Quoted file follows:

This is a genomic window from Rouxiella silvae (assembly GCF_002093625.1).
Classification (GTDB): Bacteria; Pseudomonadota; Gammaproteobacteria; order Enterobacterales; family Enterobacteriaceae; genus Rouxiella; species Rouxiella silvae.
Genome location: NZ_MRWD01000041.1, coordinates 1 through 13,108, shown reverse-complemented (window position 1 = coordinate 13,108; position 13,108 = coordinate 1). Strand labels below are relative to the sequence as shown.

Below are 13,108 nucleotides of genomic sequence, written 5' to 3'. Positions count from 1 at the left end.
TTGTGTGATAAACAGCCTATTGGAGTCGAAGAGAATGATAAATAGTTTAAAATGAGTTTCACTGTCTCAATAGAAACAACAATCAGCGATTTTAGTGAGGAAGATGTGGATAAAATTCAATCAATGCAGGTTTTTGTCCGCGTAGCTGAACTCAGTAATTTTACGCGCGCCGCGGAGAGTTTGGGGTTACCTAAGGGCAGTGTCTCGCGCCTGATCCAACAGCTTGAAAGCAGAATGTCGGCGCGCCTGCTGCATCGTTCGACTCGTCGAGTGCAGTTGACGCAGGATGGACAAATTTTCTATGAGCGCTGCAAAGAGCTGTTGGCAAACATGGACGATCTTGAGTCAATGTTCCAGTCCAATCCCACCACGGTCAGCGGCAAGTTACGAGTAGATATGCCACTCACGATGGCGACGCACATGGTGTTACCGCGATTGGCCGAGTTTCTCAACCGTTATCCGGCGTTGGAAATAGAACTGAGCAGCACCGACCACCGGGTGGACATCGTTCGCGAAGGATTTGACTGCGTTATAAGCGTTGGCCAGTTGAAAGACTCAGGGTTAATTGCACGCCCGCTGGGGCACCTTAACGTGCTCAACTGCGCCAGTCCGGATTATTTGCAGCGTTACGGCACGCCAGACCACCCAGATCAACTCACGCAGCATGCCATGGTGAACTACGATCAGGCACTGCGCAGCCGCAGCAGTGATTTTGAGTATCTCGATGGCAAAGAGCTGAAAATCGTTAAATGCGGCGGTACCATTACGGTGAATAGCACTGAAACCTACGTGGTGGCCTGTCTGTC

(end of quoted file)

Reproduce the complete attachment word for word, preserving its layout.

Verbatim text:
This is a genomic window from Rouxiella silvae (assembly GCF_002093625.1).
Classification (GTDB): Bacteria; Pseudomonadota; Gammaproteobacteria; order Enterobacterales; family Enterobacteriaceae; genus Rouxiella; species Rouxiella silvae.
Genome location: NZ_MRWD01000041.1, coordinates 1 through 13,108, shown reverse-complemented (window position 1 = coordinate 13,108; position 13,108 = coordinate 1). Strand labels below are relative to the sequence as shown.

Below are 13,108 nucleotides of genomic sequence, written 5' to 3'. Positions count from 1 at the left end.
TTGTGTGATAAACAGCCTATTGGAGTCGAAGAGAATGATAAATAGTTTAAAATGAGTTTCACTGTCTCAATAGAAACAACAATCAGCGATTTTAGTGAGGAAGATGTGGATAAAATTCAATCAATGCAGGTTTTTGTCCGCGTAGCTGAACTCAGTAATTTTACGCGCGCCGCGGAGAGTTTGGGGTTACCTAAGGGCAGTGTCTCGCGCCTGATCCAACAGCTTGAAAGCAGAATGTCGGCGCGCCTGCTGCATCGTTCGACTCGTCGAGTGCAGTTGACGCAGGATGGACAAATTTTCTATGAGCGCTGCAAAGAGCTGTTGGCAAACATGGACGATCTTGAGTCAATGTTCCAGTCCAATCCCACCACGGTCAGCGGCAAGTTACGAGTAGATATGCCACTCACGATGGCGACGCACATGGTGTTACCGCGATTGGCCGAGTTTCTCAACCGTTATCCGGCGTTGGAAATAGAACTGAGCAGCACCGACCACCGGGTGGACATCGTTCGCGAAGGATTTGACTGCGTTATAAGCGTTGGCCAGTTGAAAGACTCAGGGTTAATTGCACGCCCGCTGGGGCACCTTAACGTGCTCAACTGCGCCAGTCCGGATTATTTGCAGCGTTACGGCACGCCAGACCACCCAGATCAACTCACGCAGCATGCCATGGTGAACTACGATCAGGCACTGCGCAGCCGCAGCAGTGATTTTGAGTATCTCGATGGCAAAGAGCTGAAAATCGTTAAATGCGGCGGTACCATTACGGTGAATAGCACTGAAACCTACGTGGTGGCCTGTCTGTC